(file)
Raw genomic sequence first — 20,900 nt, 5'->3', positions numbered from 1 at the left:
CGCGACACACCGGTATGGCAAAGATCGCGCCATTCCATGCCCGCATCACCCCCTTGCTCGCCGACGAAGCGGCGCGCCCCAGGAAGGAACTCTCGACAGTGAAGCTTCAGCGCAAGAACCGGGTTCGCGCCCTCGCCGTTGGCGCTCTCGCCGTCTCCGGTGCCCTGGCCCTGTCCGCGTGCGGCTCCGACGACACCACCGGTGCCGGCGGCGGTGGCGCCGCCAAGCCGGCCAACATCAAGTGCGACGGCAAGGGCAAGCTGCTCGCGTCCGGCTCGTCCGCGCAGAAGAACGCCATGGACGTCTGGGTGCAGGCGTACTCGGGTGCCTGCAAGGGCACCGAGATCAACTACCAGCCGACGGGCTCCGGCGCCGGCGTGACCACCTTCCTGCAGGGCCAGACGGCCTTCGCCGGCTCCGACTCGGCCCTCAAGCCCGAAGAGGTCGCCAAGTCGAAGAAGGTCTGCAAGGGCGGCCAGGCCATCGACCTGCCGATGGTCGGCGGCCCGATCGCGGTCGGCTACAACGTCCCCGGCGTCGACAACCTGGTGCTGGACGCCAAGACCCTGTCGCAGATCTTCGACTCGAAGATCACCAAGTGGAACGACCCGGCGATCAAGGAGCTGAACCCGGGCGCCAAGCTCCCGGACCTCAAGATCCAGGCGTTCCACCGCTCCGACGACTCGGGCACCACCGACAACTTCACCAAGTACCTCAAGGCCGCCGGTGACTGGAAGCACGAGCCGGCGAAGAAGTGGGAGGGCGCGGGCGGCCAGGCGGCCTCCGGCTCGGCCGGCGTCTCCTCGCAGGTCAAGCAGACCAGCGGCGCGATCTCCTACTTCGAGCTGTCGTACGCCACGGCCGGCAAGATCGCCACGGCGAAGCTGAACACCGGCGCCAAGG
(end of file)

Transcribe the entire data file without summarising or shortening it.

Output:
Raw genomic sequence first — 20,900 nt, 5'->3', positions numbered from 1 at the left:
CGCGACACACCGGTATGGCAAAGATCGCGCCATTCCATGCCCGCATCACCCCCTTGCTCGCCGACGAAGCGGCGCGCCCCAGGAAGGAACTCTCGACAGTGAAGCTTCAGCGCAAGAACCGGGTTCGCGCCCTCGCCGTTGGCGCTCTCGCCGTCTCCGGTGCCCTGGCCCTGTCCGCGTGCGGCTCCGACGACACCACCGGTGCCGGCGGCGGTGGCGCCGCCAAGCCGGCCAACATCAAGTGCGACGGCAAGGGCAAGCTGCTCGCGTCCGGCTCGTCCGCGCAGAAGAACGCCATGGACGTCTGGGTGCAGGCGTACTCGGGTGCCTGCAAGGGCACCGAGATCAACTACCAGCCGACGGGCTCCGGCGCCGGCGTGACCACCTTCCTGCAGGGCCAGACGGCCTTCGCCGGCTCCGACTCGGCCCTCAAGCCCGAAGAGGTCGCCAAGTCGAAGAAGGTCTGCAAGGGCGGCCAGGCCATCGACCTGCCGATGGTCGGCGGCCCGATCGCGGTCGGCTACAACGTCCCCGGCGTCGACAACCTGGTGCTGGACGCCAAGACCCTGTCGCAGATCTTCGACTCGAAGATCACCAAGTGGAACGACCCGGCGATCAAGGAGCTGAACCCGGGCGCCAAGCTCCCGGACCTCAAGATCCAGGCGTTCCACCGCTCCGACGACTCGGGCACCACCGACAACTTCACCAAGTACCTCAAGGCCGCCGGTGACTGGAAGCACGAGCCGGCGAAGAAGTGGGAGGGCGCGGGCGGCCAGGCGGCCTCCGGCTCGGCCGGCGTCTCCTCGCAGGTCAAGCAGACCAGCGGCGCGATCTCCTACTTCGAGCTGTCGTACGCCACGGCCGGCAAGATCGCCACGGCGAAGCTGAACACCGGCGCCAAGG